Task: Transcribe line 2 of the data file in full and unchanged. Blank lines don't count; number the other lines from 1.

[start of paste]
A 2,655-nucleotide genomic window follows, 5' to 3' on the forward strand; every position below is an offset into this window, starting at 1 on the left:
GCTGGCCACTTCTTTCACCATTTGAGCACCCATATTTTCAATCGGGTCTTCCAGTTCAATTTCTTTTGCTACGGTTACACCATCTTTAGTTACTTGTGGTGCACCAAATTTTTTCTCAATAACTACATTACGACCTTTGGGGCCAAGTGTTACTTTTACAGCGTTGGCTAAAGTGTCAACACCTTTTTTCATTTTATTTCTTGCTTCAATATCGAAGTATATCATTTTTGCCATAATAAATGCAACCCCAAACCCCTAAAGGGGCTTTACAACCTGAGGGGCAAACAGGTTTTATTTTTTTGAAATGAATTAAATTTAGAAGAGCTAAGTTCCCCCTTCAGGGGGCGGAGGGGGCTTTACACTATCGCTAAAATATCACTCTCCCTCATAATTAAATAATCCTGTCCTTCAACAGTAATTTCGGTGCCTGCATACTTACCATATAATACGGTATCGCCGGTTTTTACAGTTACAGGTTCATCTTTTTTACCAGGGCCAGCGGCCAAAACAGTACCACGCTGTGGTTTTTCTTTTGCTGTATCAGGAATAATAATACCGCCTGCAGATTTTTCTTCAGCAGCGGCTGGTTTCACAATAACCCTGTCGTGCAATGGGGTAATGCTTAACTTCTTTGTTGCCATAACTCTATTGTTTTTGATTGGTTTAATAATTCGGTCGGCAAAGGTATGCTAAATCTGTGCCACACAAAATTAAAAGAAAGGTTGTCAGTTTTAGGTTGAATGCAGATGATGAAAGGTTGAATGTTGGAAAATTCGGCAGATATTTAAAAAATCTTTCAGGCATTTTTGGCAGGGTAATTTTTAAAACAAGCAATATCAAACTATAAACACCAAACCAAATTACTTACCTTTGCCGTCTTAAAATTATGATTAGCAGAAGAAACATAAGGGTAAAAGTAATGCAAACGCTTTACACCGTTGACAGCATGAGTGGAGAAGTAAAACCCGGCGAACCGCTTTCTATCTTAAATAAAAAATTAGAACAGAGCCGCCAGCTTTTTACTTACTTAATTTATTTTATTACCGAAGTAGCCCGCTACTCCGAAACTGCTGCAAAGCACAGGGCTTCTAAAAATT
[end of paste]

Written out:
GCTGGCCACTTCTTTCACCATTTGAGCACCCATATTTTCAATCGGGTCTTCCAGTTCAATTTCTTTTGCTACGGTTACACCATCTTTAGTTACTTGTGGTGCACCAAATTTTTTCTCAATAACTACATTACGACCTTTGGGGCCAAGTGTTACTTTTACAGCGTTGGCTAAAGTGTCAACACCTTTTTTCATTTTATTTCTTGCTTCAATATCGAAGTATATCATTTTTGCCATAATAAATGCAACCCCAAACCCCTAAAGGGGCTTTACAACCTGAGGGGCAAACAGGTTTTATTTTTTTGAAATGAATTAAATTTAGAAGAGCTAAGTTCCCCCTTCAGGGGGCGGAGGGGGCTTTACACTATCGCTAAAATATCACTCTCCCTCATAATTAAATAATCCTGTCCTTCAACAGTAATTTCGGTGCCTGCATACTTACCATATAATACGGTATCGCCGGTTTTTACAGTTACAGGTTCATCTTTTTTACCAGGGCCAGCGGCCAAAACAGTACCACGCTGTGGTTTTTCTTTTGCTGTATCAGGAATAATAATACCGCCTGCAGATTTTTCTTCAGCAGCGGCTGGTTTCACAATAACCCTGTCGTGCAATGGGGTAATGCTTAACTTCTTTGTTGCCATAACTCTATTGTTTTTGATTGGTTTAATAATTCGGTCGGCAAAGGTATGCTAAATCTGTGCCACACAAAATTAAAAGAAAGGTTGTCAGTTTTAGGTTGAATGCAGATGATGAAAGGTTGAATGTTGGAAAATTCGGCAGATATTTAAAAAATCTTTCAGGCATTTTTGGCAGGGTAATTTTTAAAACAAGCAATATCAAACTATAAACACCAAACCAAATTACTTACCTTTGCCGTCTTAAAATTATGATTAGCAGAAGAAACATAAGGGTAAAAGTAATGCAAACGCTTTACACCGTTGACAGCATGAGTGGAGAAGTAAAACCCGGCGAACCGCTTTCTATCTTAAATAAAAAATTAGAACAGAGCCGCCAGCTTTTTACTTACTTAATTTATTTTATTACCGAAGTAGCCCGCTACTCCGAAACTGCTGCAAAGCACAGGGCTTCTAAAAATT